European Union lawmakers on Wednesday voted to declare Russia a state sponsor of terrorism over its invasion of Ukraine, DW reports.
"The deliberate attacks and atrocities committed by Russian forces and their proxies against civilians in Ukraine, the destruction of civilian infrastructure and other serious violations of international and humanitarian law amount to acts of terror and constitute war crimes," the European Parliament said in a news release.
The designation is largely symbolic under European laws. The US government has resisted labeling Russia a state sponsor of terrorism over concerns about potential unintended consequences under its laws. Only Cuba, Iran, North Korea and Syria are on the US list.
What does it mean?
In the US, inclusion on the state sponsor of terror lists means restrictions on foreign aid, a ban on defense exports, controls of tech exports with potential military use and financial restrictions.
But the EU has no centralized list of state sponsors of terrorism and no similar tools.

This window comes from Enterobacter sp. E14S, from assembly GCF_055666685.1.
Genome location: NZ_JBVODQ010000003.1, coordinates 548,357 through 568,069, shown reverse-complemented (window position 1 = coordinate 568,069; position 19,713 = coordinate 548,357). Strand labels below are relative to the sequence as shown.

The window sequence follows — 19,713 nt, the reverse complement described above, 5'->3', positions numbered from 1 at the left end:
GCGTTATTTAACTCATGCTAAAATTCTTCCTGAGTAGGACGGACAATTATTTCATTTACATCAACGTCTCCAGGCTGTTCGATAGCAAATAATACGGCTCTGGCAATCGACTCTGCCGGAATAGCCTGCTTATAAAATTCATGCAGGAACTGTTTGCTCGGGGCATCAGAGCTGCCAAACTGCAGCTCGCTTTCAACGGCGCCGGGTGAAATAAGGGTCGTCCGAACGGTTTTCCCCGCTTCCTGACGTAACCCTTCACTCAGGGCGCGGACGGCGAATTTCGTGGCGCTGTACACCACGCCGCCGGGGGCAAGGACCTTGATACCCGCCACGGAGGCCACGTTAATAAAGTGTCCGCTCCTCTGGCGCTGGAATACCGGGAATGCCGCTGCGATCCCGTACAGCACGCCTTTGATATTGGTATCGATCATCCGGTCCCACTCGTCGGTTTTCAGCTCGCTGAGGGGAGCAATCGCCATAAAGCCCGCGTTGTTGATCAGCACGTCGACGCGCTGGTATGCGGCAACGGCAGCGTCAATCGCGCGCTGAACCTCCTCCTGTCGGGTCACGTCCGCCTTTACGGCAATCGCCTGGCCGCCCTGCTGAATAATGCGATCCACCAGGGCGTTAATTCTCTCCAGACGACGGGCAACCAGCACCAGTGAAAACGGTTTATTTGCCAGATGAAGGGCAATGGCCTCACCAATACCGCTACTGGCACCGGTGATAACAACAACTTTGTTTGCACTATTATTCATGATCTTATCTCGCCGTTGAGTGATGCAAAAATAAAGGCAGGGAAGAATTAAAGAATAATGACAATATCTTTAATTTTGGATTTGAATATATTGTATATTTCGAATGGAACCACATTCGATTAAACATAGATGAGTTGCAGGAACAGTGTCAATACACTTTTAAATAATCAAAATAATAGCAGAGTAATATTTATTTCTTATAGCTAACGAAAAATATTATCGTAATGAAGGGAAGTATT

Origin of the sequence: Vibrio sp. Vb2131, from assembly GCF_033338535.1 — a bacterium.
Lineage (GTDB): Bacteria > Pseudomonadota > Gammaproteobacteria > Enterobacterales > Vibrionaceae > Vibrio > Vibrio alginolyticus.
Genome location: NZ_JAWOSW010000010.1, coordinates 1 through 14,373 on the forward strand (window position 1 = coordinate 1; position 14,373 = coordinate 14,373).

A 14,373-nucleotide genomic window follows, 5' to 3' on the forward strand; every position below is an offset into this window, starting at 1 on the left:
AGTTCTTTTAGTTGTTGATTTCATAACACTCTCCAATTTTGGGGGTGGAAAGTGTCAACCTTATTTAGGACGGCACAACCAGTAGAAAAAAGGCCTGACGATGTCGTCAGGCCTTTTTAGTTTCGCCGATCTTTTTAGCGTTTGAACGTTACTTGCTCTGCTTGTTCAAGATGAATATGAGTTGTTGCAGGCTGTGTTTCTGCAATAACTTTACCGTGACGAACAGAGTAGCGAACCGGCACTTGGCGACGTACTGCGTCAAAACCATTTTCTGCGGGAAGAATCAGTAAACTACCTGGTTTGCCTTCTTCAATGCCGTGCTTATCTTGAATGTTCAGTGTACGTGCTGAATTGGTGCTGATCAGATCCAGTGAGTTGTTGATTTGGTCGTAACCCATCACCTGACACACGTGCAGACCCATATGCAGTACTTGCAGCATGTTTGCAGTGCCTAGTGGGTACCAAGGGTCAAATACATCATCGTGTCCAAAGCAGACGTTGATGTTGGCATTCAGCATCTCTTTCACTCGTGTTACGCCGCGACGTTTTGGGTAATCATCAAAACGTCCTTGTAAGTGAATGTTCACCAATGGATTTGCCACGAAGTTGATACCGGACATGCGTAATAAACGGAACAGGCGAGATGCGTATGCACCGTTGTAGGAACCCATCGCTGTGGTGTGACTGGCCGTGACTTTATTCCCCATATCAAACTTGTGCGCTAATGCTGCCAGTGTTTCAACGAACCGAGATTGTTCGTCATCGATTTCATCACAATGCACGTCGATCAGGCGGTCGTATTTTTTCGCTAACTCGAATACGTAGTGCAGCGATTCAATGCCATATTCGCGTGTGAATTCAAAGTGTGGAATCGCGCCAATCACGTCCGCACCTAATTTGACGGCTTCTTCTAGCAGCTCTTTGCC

“In essence, there will be no hard and fast legal consequences. The European Parliament has limited clout in foreign policy, which remains under the control of the 27 member states,” DW reported.
Will US follow?
A growing number of US lawmakers have urged President Joe Biden to add Russia to its list of state sponsors of terrorism.
Republican Sen. Lindsey Graham argued in September that the designation would lift Russia’s sovereign immunity in US courts and allow "civil claims from the families of victims of its state-sponsored terrorism."
In Europe, lawmakers in Poland, Estonia, Lithuania and Latvia have declared Russia to be a state sponsor of terrorism but these resolutions are nonbinding.